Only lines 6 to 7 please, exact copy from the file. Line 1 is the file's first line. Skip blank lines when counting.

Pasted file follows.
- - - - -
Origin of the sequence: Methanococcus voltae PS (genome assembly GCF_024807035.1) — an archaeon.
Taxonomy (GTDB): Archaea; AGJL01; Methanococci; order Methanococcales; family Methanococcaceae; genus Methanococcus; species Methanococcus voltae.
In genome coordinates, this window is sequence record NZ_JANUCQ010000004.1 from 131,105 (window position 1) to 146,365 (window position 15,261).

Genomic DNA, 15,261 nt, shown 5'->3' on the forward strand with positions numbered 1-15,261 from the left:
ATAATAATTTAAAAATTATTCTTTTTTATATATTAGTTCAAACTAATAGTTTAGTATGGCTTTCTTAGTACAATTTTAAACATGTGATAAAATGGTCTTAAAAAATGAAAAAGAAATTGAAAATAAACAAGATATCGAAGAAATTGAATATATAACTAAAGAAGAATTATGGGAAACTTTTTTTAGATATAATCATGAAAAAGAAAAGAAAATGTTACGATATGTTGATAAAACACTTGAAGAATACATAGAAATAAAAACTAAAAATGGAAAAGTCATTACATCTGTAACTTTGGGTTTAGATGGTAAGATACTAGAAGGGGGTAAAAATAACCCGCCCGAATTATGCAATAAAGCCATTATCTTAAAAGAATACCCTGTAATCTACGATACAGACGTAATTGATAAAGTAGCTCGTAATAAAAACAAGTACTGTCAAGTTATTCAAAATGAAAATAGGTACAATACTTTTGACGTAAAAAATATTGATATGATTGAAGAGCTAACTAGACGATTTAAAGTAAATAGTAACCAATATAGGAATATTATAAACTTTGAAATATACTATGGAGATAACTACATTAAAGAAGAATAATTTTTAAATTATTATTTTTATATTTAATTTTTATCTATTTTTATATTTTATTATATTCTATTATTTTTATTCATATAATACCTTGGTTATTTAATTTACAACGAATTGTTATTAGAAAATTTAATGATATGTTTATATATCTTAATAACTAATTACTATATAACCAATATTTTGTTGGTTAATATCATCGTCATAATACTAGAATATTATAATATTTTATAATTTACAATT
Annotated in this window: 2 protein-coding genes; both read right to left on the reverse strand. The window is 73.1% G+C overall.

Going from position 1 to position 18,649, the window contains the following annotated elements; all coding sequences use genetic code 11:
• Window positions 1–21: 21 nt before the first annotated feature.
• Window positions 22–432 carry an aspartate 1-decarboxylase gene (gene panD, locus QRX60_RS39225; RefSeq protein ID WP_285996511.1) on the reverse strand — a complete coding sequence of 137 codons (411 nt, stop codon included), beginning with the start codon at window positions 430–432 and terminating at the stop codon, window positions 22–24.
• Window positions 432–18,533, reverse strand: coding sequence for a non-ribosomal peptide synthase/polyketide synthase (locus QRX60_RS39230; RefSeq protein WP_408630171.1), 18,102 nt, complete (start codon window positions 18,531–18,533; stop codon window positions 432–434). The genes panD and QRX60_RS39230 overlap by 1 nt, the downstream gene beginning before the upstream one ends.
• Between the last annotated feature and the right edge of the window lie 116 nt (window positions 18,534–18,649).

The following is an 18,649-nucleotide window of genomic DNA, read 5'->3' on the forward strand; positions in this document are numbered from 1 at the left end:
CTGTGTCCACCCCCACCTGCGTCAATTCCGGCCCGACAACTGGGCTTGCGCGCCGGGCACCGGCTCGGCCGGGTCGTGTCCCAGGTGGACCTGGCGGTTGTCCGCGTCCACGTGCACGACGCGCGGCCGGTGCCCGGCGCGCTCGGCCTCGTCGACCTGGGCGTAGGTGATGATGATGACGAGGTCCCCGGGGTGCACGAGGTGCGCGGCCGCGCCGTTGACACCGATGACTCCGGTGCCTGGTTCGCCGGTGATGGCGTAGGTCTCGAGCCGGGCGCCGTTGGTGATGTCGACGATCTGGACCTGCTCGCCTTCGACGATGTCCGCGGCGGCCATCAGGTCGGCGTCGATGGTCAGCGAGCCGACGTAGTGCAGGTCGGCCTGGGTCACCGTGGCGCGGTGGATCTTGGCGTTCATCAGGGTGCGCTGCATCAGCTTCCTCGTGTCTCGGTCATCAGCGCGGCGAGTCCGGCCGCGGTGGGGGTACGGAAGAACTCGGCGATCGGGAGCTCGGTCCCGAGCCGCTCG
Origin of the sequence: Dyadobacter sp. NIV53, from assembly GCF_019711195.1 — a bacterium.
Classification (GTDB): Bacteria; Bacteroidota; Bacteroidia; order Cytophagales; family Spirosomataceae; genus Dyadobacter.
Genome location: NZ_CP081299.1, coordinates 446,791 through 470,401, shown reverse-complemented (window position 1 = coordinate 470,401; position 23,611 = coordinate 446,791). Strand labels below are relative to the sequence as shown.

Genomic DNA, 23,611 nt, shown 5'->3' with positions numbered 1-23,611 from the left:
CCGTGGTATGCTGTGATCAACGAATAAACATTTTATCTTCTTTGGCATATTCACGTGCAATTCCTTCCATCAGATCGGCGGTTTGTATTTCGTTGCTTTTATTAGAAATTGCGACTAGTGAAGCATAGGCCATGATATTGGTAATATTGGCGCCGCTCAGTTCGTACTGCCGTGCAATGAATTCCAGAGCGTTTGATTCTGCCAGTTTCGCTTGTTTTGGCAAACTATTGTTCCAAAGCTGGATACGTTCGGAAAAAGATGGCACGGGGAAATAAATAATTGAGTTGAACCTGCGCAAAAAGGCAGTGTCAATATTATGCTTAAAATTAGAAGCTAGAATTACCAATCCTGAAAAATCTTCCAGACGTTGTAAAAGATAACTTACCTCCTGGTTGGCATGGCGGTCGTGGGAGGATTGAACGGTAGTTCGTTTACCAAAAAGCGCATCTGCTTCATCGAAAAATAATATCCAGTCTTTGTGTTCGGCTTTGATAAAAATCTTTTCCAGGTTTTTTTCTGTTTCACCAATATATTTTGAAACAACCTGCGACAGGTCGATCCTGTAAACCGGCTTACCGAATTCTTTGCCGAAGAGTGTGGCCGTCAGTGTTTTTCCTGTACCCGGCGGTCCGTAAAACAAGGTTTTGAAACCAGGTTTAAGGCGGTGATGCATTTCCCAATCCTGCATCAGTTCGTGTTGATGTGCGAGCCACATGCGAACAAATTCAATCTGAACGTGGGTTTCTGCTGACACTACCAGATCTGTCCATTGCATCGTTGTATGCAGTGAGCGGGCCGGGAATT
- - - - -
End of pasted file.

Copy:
Annotated in this window: 2 protein-coding genes; both read right to left on the reverse strand. The window is 73.1% G+C overall.

Going from position 1 to position 18,649, the window contains the following annotated elements; all coding sequences use genetic code 11: